Issue mastery doesn’t include writing vacuous statements in advance. It should include clear responsibilities for who will be the fact-checker, who can write meaningful statements for press releases or Twitter posts and who can get statements cleared through the command hierarchy of an organization. Saying nothing isn’t useful. Saying something pertinent is useful when it is said in a timely manner.

Because the world doesn’t stand still, issue mastery demands continuous learning. New challenges arise that must be anticipated. New facts are established that must be considered. New players enter the field – from competitors to regulators – that must be taken into account.

Mastery of an issue isn’t evident unless the crisis spokesperson is capable to reflect it. Different kinds of crisis can require different types of spokespersons. Regardless how many spokespersons you have, they need to undergo thorough communications training. They need to learn how to project issue mastery through their words and body language.

One final dimension of issue mastery is comprehending who will care the most about an issue. Injecting an audience-centric perspective into issue mastery will help ensure you master the facts and externalities that matter to people impacted most directly by the issue. If your database is hacked, the customers or clients on that database will want to know what was compromised and what they can do about it. If a truck crashes spilling toxic chemicals, nearby residents, schools and businesses will care about how big the spill is, how far it spread and the dangers it poses.

Mastering an issue takes time. Waiting for a crisis to do your homework is usually too late. Seize the one advantage you have – the luxury of time to understand an issue thoroughly, identify potential resources to call in a crisis and train one or more spokespersons on how to deliver an effective message that conveys confidence you know what you are doing.

Gary Conkling is president and co-founder of CFM Strategic Communications, and he leads the firm's PR practice, specializing in crisis communications. He is a former journalist, who later worked on Capitol Hill and represented a major Oregon company. But most importantly, he’s a die-hard Ducks fan. You can reach Gary at garyc@cfmpdx.com and you can follow him on Twitter at @GaryConkling.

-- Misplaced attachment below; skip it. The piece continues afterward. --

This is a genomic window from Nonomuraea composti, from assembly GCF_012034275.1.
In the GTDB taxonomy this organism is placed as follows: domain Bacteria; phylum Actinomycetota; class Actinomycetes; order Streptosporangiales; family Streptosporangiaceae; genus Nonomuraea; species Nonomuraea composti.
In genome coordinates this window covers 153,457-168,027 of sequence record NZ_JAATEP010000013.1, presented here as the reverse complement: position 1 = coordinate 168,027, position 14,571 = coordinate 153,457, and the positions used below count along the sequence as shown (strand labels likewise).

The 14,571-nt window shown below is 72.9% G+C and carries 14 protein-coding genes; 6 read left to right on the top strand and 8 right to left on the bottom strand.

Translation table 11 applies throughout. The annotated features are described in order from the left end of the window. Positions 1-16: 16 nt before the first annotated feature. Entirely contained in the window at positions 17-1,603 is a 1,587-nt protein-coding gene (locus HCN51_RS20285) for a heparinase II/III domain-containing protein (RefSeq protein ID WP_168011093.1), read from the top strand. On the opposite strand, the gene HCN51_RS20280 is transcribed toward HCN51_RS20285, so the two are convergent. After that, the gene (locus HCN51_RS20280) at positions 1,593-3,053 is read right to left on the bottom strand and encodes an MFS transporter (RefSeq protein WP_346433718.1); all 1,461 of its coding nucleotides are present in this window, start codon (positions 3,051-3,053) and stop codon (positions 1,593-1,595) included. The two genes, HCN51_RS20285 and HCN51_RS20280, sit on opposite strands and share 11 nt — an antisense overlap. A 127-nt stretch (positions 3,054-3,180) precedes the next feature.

Customize Your Crisis Plan with Risk Scenarios

Because organizations face very different kinds of vulnerabilities, you need scenario-based crisis plans centering on real risks with a high potential to occur and large consequences when they do occur.

Because organizations face very different kinds of vulnerabilities, you need scenario-based crisis plans centering on real risks with a high potential to occur and large consequences when they do occur.

A fast food restaurant, an industrial helicopter company and a nonprofit child welfare agency don’t share the same vulnerabilities, so why should they have the same crisis plan? They need unique crisis plans built around risk scenarios each might actually face.

A fast food restaurant should prepare for a food safety crisis response, not one involving a helicopter crash or child abuse. That sounds obvious, but in practice many organizations settle for a crisis plan based on a template they plucked up somewhere online. Scenario-based crisis plans may or may not look like the crisis plan templates you can find online. This is a case where function is more important than form.

There are common elements in crisis plans, such as up-to-date phone lists, a designated crisis team leader and protocols on how to field press calls. While not unimportant, those are not the defining characteristics of a savvy, effective crisis response.

Here are some of critical characteristics of scenario-based crisis plans that you won’t get from a template:

Conduct an Issue Audit

A scenario-based crisis plan begins with an issue audit where key staff members and stakeholders meet to identify the spectrum of vulnerabilities facing their organization. Candor is critical so you don’t leave off a sensitive issue everyone would prefer  to ignore. The issue audit should cover the waterfront of potential operational, financial, legal, competitive and reputational risks.

Assess Probability and Potential Consequence of Risks

After a range of risks have been identified, they need to be assessed to determine how likely each is to occur and, if it does occur, how seriously it could hurt the organization. This is what risk managers and insurers do, but many organizations don’t have anyone to manage risk or the wherewithal to insure against risk. The key deliverable from a risk assessment is to create a hierarchy of risks in which those with the highest likelihood to occur and the largest potential impact are put on top.

Measure Your Perception Gap

Conducting perception gap research is essential to understand reputational risks. You may think your reputation is spiffy, but stakeholders or customers may disagree. Knowing there is a perception gap and why that gap exists is valuable information that can inform crisis scenario planning and an actual crisis response. The cost of perception gap analysis can be spread because its findings are also worthwhile for organizational branding, management decision-making and employee training and recruitment.

Determine What Risks You Can Control

An often overlooked aspect of crisis preparation is crisis avoidance. Look at your list of potential risks and assess which ones have factors that you can control. Are there ways you can improve safety in your operation? Can you install more reliable safeguards for your processes? Is there a way to diversify your revenue stream? How can you differentiate yourself from competitors in a way that will build goodwill with customers? The answers to questions like these about your list of vulnerabilities should generate a management action plan that at once increases organizational viability and lessens or eliminates a potential crippling organizational vulnerability.

Write a Crisis Plan Based on Highest Risk Scenarios

Craft crisis scenarios that are likely to occur, could wreak the most damage and over which you have little control. You should add scenarios that you could eliminate or mediate, but haven’t. Each crisis scenario should anticipate how and by whom it might be triggered, which can a valuable guide on where to look for the cause of a crisis and what steps to take to address it.